Helicobacter pylori-associated hypochlorhydria in children, and development of iron deficiency

Harris, Paul R, Serrano, Carolina A, Villagran, Andrea, Walker, Marjorie M, Thomson, Melanie, Duarte, Ignacio, Windle, Henry J and Crabtree, Jean E 2013, Helicobacter pylori-associated hypochlorhydria in children, and development of iron deficiency, Journal of Clinical Pathology, vol. 66, no. 4, pp. 343-347, doi: 10.1136/jclinpath-2012-201243.

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Title Helicobacter pylori-associated hypochlorhydria in children, and development of iron deficiency
Author(s) Harris, Paul R
Serrano, Carolina A
Villagran, Andrea
Walker, Marjorie M
Thomson, Melanie
Duarte, Ignacio
Windle, Henry J
Crabtree, Jean E
Journal name Journal of Clinical Pathology
Volume number 66
Issue number 4
Start page 343
End page 347
Total pages 5
Publisher BMJ Publishing Group
Place of publication London, England
Publication date 2013
ISSN 0021-9746
Keyword(s) Iron deficiency
Summary Aims Acute Helicobacter pylori infection is associated with transient hypochlorhydria. In H pylori-associated atrophy, hypochlorhydria has a role in iron deficiency (ID) through changes in the physiology of iron-complex absorption. The aims were to evaluate the association between H pylori-associated hypochlorhydria and ID in children. Methods Symptomatic children (n=123) were prospectively enrolled. Blood, gastric juice and gastric biopsies were taken, respectively, for haematological analyses, pH assessment and H pylori determination, and duodenal biopsies for exclusion of coeliac disease. Stool samples were collected for parasitology/microbiology. Thirteen children were excluded following parasitology and duodenal histopathology, and five due to impaired blood analysis. Results Ten children were hypochlorhydric (pH>4) and 33 were H pylori positive. In H pylori-positive children with pH>4 (n=6) serum iron and transferrin saturation levels % were significantly lower (p<0.01) than H pylori-positive children with pH≤4. No differences in ferritin, or total iron binding capacity, were observed. In H pylori-negative children with pH>4, iron and transferrin saturation were not significantly different from children with pH≤4. Conclusions Low serum iron and transferrin in childhood H pylori infection is associated with hypochlorhydria. In uninfected children, hypochlorhydria was not associated with altered serum iron parameters, indicating a combination of H pylori infection and/or inflammation, and hypochlorhydria has a role in the aetiology of ID. Although H pylori-associated hypochlorhydria is transient during acute gastritis, this alters iron homeostasis with clinical impact in developing countries with a high H pylori prevalence.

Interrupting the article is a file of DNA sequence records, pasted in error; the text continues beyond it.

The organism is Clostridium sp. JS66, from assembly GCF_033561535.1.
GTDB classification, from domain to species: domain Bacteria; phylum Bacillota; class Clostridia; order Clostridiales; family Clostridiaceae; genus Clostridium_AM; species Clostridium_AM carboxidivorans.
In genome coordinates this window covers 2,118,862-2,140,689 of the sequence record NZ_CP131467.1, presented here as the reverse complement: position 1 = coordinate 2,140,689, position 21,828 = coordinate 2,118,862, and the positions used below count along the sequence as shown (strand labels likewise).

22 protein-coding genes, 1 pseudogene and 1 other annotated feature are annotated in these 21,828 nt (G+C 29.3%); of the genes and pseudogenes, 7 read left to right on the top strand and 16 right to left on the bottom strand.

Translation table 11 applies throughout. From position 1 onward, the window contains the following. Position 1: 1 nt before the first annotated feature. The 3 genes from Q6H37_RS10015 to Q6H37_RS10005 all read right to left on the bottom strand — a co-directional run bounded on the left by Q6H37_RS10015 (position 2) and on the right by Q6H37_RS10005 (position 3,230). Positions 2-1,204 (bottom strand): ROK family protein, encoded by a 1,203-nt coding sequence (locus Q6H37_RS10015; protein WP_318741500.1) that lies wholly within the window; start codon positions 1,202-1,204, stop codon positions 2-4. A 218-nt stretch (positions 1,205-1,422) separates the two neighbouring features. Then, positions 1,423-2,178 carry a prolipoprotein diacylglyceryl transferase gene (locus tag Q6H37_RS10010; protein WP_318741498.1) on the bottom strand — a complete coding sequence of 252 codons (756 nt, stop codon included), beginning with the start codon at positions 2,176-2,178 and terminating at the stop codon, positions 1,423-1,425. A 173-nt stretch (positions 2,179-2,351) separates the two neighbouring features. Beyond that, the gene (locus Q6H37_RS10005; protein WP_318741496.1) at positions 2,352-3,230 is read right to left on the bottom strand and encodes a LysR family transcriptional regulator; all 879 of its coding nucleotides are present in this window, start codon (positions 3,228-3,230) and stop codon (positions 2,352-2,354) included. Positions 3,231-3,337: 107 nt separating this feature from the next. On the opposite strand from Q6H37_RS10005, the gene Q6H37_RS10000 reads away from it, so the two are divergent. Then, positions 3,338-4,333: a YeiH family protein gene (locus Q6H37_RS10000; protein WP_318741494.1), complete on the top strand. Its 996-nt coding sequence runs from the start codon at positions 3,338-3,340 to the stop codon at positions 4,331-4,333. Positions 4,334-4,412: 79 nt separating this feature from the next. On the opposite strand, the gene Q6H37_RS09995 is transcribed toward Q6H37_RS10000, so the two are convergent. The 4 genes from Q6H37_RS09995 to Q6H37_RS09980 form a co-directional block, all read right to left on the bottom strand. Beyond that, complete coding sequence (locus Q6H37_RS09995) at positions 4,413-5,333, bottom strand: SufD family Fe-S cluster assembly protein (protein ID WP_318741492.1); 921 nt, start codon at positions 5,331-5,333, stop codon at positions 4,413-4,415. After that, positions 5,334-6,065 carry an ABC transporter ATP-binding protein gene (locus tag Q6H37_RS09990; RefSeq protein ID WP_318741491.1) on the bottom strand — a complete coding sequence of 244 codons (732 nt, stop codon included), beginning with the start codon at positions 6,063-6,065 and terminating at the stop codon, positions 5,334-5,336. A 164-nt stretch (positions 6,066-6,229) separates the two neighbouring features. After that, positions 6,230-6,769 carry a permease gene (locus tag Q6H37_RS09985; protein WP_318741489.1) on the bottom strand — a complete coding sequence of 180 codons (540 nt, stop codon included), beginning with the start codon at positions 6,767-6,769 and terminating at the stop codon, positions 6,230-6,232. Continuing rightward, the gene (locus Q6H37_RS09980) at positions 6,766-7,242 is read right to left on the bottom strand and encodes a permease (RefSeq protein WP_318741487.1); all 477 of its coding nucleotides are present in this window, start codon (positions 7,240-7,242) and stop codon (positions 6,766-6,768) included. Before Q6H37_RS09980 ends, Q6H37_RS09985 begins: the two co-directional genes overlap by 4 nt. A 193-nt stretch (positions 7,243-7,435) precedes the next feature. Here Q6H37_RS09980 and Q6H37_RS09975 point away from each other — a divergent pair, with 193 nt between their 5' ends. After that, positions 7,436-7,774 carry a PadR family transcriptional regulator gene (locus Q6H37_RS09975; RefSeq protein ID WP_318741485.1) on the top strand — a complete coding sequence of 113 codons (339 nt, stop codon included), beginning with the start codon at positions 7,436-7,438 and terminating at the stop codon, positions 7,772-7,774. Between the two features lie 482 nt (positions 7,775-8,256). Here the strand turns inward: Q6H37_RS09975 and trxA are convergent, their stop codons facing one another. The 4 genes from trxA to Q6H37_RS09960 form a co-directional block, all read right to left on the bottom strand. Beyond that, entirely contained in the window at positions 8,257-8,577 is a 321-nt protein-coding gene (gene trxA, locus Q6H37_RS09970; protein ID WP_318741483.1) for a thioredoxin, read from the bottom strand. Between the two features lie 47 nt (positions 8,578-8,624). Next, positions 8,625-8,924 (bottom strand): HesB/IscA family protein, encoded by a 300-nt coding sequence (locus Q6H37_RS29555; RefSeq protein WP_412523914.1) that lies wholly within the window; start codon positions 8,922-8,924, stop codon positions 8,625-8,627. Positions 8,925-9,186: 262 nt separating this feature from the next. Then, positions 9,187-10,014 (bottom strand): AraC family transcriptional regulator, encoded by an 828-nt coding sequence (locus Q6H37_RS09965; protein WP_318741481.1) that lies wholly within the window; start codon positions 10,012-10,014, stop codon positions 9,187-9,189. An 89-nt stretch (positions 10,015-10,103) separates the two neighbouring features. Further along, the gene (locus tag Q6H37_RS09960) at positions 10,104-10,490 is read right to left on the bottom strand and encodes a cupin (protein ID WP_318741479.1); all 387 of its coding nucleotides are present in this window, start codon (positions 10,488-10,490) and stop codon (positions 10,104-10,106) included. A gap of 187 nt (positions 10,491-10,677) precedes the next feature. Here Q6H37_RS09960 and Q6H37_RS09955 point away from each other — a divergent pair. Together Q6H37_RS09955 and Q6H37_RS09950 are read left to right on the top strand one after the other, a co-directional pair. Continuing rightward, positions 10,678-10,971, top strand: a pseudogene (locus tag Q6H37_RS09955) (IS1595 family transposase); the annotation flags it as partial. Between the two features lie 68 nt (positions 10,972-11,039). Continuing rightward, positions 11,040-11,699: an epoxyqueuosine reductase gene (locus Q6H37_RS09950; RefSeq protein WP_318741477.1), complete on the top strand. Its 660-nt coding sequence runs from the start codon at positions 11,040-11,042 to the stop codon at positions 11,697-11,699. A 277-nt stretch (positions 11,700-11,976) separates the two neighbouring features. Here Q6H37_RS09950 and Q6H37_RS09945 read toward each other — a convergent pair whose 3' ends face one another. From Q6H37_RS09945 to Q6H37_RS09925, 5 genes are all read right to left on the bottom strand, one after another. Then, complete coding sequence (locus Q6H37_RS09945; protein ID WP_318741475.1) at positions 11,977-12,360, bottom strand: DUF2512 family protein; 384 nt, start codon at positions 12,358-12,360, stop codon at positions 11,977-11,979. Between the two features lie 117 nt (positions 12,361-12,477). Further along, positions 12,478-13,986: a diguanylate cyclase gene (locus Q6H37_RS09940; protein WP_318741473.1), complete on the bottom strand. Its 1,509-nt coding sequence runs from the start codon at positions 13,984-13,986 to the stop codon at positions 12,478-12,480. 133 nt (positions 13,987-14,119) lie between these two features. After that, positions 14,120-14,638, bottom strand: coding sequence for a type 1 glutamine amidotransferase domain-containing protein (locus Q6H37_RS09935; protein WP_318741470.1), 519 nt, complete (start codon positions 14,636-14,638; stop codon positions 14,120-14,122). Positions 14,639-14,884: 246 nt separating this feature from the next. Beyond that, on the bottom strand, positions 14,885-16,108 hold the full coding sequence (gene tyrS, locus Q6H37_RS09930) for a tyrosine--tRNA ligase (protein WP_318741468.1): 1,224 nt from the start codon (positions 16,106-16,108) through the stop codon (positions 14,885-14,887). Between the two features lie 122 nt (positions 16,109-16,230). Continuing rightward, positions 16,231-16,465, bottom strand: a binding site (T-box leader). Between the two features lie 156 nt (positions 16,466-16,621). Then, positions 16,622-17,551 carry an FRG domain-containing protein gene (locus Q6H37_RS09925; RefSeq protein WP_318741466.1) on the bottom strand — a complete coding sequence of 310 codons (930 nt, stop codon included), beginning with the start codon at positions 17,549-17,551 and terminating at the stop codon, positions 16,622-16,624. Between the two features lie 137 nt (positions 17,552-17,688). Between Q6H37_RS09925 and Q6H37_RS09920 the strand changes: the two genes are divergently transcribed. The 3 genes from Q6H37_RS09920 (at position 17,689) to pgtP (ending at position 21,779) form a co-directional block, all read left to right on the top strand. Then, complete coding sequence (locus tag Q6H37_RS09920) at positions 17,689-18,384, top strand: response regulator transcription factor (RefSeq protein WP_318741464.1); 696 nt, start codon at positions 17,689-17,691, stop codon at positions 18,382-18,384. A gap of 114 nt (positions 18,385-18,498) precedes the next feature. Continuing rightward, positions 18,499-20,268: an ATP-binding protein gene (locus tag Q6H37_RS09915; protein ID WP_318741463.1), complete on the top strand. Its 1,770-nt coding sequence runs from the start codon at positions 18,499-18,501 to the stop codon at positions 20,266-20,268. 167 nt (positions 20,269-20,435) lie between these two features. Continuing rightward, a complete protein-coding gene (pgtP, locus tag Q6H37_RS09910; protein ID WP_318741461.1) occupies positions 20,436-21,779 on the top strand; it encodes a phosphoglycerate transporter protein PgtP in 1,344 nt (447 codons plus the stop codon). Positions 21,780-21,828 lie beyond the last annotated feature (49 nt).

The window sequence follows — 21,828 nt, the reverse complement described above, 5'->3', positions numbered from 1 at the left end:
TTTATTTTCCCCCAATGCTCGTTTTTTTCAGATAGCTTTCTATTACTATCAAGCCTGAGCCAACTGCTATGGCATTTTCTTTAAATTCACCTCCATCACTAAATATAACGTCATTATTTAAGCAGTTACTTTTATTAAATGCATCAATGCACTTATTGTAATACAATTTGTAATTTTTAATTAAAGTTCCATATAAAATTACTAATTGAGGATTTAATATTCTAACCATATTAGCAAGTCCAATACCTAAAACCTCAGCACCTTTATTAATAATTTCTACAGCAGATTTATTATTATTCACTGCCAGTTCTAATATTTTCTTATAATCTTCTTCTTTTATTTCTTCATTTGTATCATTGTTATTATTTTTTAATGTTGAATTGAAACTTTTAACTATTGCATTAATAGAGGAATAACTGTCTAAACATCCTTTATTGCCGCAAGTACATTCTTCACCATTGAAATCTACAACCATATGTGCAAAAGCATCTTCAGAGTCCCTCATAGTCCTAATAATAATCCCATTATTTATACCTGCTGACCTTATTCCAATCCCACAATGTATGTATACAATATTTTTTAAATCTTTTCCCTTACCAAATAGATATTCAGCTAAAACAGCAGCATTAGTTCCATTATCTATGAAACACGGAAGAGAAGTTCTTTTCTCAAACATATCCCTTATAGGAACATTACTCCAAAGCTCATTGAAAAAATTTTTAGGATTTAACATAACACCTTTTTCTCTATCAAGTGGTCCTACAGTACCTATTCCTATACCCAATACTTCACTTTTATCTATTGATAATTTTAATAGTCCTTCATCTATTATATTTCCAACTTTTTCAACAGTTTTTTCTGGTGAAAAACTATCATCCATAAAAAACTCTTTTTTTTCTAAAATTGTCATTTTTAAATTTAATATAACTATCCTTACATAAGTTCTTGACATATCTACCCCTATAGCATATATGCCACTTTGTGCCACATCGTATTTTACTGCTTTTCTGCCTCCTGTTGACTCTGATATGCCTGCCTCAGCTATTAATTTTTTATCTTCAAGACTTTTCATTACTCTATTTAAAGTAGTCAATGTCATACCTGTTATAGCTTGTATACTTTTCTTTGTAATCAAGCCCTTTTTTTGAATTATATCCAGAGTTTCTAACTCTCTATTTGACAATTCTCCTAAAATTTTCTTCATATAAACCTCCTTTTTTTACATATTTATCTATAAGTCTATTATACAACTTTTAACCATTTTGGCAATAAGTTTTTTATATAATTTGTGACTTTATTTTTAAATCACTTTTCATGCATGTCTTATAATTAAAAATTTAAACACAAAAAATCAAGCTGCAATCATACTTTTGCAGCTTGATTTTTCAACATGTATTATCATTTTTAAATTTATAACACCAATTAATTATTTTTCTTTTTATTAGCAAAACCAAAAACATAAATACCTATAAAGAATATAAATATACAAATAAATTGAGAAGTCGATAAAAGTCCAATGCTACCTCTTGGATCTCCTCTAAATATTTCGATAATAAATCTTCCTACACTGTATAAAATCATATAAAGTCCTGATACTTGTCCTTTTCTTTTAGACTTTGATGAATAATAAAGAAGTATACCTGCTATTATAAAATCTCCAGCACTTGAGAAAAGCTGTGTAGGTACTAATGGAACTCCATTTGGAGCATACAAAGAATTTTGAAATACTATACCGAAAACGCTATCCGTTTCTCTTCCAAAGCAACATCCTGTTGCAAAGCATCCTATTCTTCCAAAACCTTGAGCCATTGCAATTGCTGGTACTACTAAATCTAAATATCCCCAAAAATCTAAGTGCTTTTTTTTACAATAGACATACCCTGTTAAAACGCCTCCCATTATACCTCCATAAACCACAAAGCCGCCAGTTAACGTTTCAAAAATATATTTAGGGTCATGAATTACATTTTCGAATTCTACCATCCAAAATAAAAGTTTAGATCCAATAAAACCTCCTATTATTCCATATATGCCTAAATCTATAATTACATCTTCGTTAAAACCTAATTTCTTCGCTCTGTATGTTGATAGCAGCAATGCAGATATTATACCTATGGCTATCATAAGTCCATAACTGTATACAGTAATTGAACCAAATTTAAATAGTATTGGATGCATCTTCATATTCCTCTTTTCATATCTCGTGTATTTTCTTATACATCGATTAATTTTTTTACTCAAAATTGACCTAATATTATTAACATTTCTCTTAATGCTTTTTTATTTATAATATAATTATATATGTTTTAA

Language eng
DOI 10.1136/jclinpath-2012-201243
Field of Research 110309 Infectious Diseases
110303 Clinical Microbiology
Socio Economic Objective 970111 Expanding Knowledge in the Medical and Health Sciences
HERDC Research category C1.1 Refereed article in a scholarly journal
Copyright notice ©2013, BMJ Publishing Group
Persistent URL http://hdl.handle.net/10536/DRO/DU:30061406

Document type: Journal Article
Collections: Faculty of Health
School of Medicine
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